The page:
Within the first century, Temple-centric Judaism, Paul had a specific vocation.  He was “delegated by the Temple police to go out and squelch this new sect of Judaism called, “The Way.”  At this time, those who believed Jesus to be the Christ sought to gather in communities with other individuals who similarly believed in Jesus as the Messiah and sought to live according to the teachings of Jesus.  But these followers of Jesus were not thought to be practitioners of another religion.  These first century Jewish-followers of Jesus were thought to be heretical Jews who were corrupting the traditional teachings of the Jewish faith and causing other “good Jews” to be led astray as well.  This new sect that developed within first-century Judaism was not known as Christianity (again because it was not viewed as a new religion), but as “The Way.”  

Paul’s special task was to go around to various synagogues within Jerusalem and in the  surrounding provinces to discover places where “The Way” was active and to arrest, bind, and bring the practitioners of “The Way” back to Jerusalem where they would stand before a religious council for trial.  As he traveled he carried special letters authorizing his actions on behalf of the Sanhedrin.  Acts 6:8-8:1 tells of such a previous instance that ended in a man named Stephen’s death because he was stoned following his examination by the religious council.  Acts 8:1 notes that Saul was not only a witness to this death, but “Saul was in full agreement with Stephen’s murder.”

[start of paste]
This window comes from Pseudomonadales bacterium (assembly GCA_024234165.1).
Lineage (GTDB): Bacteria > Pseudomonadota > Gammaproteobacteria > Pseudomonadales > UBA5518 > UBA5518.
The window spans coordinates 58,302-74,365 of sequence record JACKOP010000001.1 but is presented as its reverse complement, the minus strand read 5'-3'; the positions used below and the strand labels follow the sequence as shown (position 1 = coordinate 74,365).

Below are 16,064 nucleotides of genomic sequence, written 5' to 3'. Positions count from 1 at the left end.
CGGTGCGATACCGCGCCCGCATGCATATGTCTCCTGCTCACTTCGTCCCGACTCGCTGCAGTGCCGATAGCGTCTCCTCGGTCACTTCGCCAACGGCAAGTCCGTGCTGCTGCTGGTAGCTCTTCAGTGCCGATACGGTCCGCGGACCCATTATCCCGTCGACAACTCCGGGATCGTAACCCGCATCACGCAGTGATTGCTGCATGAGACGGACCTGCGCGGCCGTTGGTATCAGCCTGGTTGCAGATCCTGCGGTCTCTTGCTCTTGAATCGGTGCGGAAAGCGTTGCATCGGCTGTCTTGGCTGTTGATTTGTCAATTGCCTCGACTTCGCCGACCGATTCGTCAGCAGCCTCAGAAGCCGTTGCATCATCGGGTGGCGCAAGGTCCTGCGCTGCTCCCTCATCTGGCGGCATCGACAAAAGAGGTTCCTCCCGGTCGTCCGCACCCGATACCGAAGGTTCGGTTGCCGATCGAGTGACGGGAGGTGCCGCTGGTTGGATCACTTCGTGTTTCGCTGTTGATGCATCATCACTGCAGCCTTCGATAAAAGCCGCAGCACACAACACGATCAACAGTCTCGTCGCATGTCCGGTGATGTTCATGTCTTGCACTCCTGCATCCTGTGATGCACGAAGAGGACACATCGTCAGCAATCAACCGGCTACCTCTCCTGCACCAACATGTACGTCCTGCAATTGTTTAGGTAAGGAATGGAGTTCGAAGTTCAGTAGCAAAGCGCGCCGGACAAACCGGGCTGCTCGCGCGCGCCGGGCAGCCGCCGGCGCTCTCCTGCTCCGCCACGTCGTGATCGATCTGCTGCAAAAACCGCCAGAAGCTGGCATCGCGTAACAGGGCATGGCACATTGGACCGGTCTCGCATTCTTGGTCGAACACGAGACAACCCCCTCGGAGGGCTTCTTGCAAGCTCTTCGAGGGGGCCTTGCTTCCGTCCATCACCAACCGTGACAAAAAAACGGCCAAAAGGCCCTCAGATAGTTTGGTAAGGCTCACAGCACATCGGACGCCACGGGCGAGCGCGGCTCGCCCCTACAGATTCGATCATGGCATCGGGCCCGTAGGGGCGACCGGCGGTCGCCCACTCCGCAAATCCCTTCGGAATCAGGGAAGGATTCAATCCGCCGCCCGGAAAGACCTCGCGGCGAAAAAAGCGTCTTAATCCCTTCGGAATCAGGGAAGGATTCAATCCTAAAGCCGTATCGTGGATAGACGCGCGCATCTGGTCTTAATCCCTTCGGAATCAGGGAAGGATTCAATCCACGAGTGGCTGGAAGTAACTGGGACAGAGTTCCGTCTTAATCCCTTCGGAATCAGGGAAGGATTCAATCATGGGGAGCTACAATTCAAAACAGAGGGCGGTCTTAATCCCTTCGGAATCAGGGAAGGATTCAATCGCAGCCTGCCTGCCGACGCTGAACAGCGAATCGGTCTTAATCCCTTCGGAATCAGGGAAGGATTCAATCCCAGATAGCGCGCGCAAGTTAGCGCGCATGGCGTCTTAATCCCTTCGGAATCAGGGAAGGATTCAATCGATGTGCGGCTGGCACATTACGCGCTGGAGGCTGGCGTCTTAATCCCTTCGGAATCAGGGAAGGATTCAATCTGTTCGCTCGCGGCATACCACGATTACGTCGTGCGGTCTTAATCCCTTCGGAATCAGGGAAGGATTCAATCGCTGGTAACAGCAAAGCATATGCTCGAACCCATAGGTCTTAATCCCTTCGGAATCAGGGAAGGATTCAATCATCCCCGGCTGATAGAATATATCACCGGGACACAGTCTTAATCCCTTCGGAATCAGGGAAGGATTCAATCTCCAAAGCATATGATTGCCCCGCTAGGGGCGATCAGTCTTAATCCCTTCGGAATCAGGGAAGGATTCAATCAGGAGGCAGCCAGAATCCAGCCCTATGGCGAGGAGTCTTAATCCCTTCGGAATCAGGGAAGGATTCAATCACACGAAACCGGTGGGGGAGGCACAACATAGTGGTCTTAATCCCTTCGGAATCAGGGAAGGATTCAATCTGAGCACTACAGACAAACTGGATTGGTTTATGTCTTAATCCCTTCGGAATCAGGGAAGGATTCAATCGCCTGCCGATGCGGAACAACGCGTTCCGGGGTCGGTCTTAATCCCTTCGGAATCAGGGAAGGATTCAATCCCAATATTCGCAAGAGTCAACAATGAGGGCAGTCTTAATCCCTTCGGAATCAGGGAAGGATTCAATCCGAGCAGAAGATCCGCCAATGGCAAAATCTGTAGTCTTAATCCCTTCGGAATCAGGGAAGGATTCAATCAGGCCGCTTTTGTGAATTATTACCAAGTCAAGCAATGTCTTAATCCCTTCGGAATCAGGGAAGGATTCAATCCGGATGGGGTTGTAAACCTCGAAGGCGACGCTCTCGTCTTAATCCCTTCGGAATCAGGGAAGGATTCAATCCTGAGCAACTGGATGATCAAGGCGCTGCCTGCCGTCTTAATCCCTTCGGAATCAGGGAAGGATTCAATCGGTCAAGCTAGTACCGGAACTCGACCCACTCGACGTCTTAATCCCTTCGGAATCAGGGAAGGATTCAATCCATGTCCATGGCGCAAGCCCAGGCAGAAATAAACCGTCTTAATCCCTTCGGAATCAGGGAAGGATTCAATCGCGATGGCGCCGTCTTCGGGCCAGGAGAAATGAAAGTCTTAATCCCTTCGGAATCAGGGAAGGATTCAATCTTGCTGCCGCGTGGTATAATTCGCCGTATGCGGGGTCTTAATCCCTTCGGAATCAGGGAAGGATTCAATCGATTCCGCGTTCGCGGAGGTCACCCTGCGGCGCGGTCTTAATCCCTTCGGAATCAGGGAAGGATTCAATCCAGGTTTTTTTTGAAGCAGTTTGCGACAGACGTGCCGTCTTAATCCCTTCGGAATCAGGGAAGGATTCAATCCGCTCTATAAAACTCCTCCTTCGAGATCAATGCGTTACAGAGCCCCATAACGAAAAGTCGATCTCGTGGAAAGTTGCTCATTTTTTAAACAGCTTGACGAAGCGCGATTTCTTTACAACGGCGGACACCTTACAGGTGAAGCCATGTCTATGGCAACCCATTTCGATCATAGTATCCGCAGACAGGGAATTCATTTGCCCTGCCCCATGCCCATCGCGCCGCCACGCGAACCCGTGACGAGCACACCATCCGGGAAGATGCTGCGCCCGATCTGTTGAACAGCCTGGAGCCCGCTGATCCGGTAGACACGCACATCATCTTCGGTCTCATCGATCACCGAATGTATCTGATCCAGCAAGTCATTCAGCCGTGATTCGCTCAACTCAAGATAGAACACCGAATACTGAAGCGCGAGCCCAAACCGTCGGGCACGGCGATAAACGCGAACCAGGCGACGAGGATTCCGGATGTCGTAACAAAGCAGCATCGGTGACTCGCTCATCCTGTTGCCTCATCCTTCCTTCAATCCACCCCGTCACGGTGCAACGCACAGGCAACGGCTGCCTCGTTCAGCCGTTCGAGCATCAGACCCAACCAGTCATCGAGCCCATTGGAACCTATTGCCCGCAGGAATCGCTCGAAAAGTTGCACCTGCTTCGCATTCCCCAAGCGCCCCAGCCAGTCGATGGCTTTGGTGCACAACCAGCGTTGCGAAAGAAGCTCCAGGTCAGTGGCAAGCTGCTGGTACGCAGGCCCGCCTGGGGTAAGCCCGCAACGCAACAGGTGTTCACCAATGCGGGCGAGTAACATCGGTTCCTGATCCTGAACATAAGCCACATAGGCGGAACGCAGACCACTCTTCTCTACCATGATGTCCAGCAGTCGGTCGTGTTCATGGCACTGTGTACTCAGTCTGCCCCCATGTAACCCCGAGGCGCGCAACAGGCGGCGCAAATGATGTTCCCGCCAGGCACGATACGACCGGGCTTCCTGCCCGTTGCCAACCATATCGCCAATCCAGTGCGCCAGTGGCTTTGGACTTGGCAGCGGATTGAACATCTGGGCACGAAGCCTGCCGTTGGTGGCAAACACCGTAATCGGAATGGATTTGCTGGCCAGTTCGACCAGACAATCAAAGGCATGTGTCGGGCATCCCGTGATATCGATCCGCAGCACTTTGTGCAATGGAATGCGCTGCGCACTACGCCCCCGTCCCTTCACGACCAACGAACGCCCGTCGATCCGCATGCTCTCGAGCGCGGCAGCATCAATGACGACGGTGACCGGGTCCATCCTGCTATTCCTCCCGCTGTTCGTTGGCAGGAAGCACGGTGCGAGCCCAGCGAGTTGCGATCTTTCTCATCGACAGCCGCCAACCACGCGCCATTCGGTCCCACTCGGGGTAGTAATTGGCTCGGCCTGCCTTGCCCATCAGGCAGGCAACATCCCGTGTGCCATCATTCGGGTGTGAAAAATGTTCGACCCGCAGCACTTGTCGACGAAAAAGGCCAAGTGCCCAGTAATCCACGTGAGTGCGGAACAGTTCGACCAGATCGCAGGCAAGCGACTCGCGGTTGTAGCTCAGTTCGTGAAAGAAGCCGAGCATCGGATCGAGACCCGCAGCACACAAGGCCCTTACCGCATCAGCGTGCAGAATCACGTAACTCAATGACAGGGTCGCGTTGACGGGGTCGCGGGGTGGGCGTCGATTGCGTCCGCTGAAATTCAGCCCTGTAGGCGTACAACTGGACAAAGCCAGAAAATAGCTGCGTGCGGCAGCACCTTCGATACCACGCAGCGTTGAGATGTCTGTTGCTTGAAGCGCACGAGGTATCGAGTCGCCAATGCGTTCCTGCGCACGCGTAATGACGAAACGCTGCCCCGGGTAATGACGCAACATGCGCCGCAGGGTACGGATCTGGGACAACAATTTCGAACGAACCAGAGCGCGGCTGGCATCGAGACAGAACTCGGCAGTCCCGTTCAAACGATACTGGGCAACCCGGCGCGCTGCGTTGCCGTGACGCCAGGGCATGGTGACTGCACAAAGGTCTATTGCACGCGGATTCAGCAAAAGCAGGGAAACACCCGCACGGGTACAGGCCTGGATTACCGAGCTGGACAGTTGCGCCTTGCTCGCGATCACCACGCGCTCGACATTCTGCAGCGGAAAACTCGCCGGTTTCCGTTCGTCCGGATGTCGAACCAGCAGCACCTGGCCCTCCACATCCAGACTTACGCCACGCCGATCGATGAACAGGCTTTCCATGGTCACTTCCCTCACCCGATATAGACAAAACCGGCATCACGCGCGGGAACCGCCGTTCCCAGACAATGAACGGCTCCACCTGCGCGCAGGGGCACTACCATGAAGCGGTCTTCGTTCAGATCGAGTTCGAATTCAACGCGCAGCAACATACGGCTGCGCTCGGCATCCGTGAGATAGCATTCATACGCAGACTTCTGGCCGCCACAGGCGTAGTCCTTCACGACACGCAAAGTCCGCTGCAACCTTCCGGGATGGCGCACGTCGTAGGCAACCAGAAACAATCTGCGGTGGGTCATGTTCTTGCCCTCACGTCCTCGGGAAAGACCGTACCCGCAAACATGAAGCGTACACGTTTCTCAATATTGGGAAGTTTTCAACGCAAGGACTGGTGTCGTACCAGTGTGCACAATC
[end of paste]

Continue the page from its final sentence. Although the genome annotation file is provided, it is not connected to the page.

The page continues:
Saul, joined by his armament of guards, journeyed from Jerusalem to Damascus to root out the people of “The Way” and protect the religious tradition of his fathers and mothers.  As Paul approached Damascus he was secure in his power, health, and freedom; his life had meaning, certainty, and purpose, that is until “suddenly a light from heaven encircled him.  He fell to the ground and heard” the voice of Jesus interrupting Paul’s life “asking him, ‘Saul, Saul, why are you harassing me’” (Acts 9:3-4).